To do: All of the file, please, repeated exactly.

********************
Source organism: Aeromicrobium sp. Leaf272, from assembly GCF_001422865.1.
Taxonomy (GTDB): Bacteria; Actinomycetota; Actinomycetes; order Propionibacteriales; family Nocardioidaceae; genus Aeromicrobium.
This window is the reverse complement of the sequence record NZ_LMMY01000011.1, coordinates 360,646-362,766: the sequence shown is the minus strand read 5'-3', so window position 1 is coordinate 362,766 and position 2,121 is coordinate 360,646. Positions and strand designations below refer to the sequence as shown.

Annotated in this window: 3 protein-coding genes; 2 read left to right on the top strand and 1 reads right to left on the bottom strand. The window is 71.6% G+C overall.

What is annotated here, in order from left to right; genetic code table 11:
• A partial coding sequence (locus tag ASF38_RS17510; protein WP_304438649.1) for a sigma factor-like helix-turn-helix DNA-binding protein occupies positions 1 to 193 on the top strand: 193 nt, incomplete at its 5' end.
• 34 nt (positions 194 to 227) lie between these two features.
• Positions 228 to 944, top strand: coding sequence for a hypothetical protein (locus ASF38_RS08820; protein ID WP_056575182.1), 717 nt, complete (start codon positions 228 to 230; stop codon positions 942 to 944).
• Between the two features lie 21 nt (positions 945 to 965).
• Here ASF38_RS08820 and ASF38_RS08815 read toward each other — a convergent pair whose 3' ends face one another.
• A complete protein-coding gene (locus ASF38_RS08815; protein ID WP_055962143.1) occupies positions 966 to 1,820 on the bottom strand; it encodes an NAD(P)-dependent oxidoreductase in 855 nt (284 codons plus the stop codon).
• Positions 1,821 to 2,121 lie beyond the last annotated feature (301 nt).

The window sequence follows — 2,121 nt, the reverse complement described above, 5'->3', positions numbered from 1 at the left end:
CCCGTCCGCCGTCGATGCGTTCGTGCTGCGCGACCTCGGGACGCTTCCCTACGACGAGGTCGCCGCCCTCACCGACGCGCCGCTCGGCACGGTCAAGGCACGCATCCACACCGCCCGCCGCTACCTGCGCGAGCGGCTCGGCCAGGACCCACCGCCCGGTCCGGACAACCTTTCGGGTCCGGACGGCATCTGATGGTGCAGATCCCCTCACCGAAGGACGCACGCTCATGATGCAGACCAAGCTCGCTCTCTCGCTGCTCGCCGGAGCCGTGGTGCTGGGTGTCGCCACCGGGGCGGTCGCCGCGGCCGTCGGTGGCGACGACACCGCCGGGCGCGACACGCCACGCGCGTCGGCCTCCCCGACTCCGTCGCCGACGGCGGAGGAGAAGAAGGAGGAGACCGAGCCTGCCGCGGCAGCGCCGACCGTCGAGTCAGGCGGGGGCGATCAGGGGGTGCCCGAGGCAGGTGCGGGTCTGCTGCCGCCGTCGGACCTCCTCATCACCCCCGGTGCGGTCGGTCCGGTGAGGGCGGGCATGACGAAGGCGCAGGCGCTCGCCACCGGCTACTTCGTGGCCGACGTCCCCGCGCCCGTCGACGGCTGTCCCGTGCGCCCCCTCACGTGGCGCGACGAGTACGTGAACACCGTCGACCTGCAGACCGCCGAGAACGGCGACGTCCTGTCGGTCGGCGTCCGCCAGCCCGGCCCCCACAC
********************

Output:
Source organism: Aeromicrobium sp. Leaf272, from assembly GCF_001422865.1.
Taxonomy (GTDB): Bacteria; Actinomycetota; Actinomycetes; order Propionibacteriales; family Nocardioidaceae; genus Aeromicrobium.
This window is the reverse complement of the sequence record NZ_LMMY01000011.1, coordinates 360,646-362,766: the sequence shown is the minus strand read 5'-3', so window position 1 is coordinate 362,766 and position 2,121 is coordinate 360,646. Positions and strand designations below refer to the sequence as shown.

Annotated in this window: 3 protein-coding genes; 2 read left to right on the top strand and 1 reads right to left on the bottom strand. The window is 71.6% G+C overall.

What is annotated here, in order from left to right; genetic code table 11:
• A partial coding sequence (locus tag ASF38_RS17510; protein WP_304438649.1) for a sigma factor-like helix-turn-helix DNA-binding protein occupies positions 1 to 193 on the top strand: 193 nt, incomplete at its 5' end.
• 34 nt (positions 194 to 227) lie between these two features.
• Positions 228 to 944, top strand: coding sequence for a hypothetical protein (locus ASF38_RS08820; protein ID WP_056575182.1), 717 nt, complete (start codon positions 228 to 230; stop codon positions 942 to 944).
• Between the two features lie 21 nt (positions 945 to 965).
• Here ASF38_RS08820 and ASF38_RS08815 read toward each other — a convergent pair whose 3' ends face one another.
• A complete protein-coding gene (locus ASF38_RS08815; protein ID WP_055962143.1) occupies positions 966 to 1,820 on the bottom strand; it encodes an NAD(P)-dependent oxidoreductase in 855 nt (284 codons plus the stop codon).
• Positions 1,821 to 2,121 lie beyond the last annotated feature (301 nt).

The window sequence follows — 2,121 nt, the reverse complement described above, 5'->3', positions numbered from 1 at the left end:
CCCGTCCGCCGTCGATGCGTTCGTGCTGCGCGACCTCGGGACGCTTCCCTACGACGAGGTCGCCGCCCTCACCGACGCGCCGCTCGGCACGGTCAAGGCACGCATCCACACCGCCCGCCGCTACCTGCGCGAGCGGCTCGGCCAGGACCCACCGCCCGGTCCGGACAACCTTTCGGGTCCGGACGGCATCTGATGGTGCAGATCCCCTCACCGAAGGACGCACGCTCATGATGCAGACCAAGCTCGCTCTCTCGCTGCTCGCCGGAGCCGTGGTGCTGGGTGTCGCCACCGGGGCGGTCGCCGCGGCCGTCGGTGGCGACGACACCGCCGGGCGCGACACGCCACGCGCGTCGGCCTCCCCGACTCCGTCGCCGACGGCGGAGGAGAAGAAGGAGGAGACCGAGCCTGCCGCGGCAGCGCCGACCGTCGAGTCAGGCGGGGGCGATCAGGGGGTGCCCGAGGCAGGTGCGGGTCTGCTGCCGCCGTCGGACCTCCTCATCACCCCCGGTGCGGTCGGTCCGGTGAGGGCGGGCATGACGAAGGCGCAGGCGCTCGCCACCGGCTACTTCGTGGCCGACGTCCCCGCGCCCGTCGACGGCTGTCCCGTGCGCCCCCTCACGTGGCGCGACGAGTACGTGAACACCGTCGACCTGCAGACCGCCGAGAACGGCGACGTCCTGTCGGTCGGCGTCCGCCAGCCCGGCCCCCACAC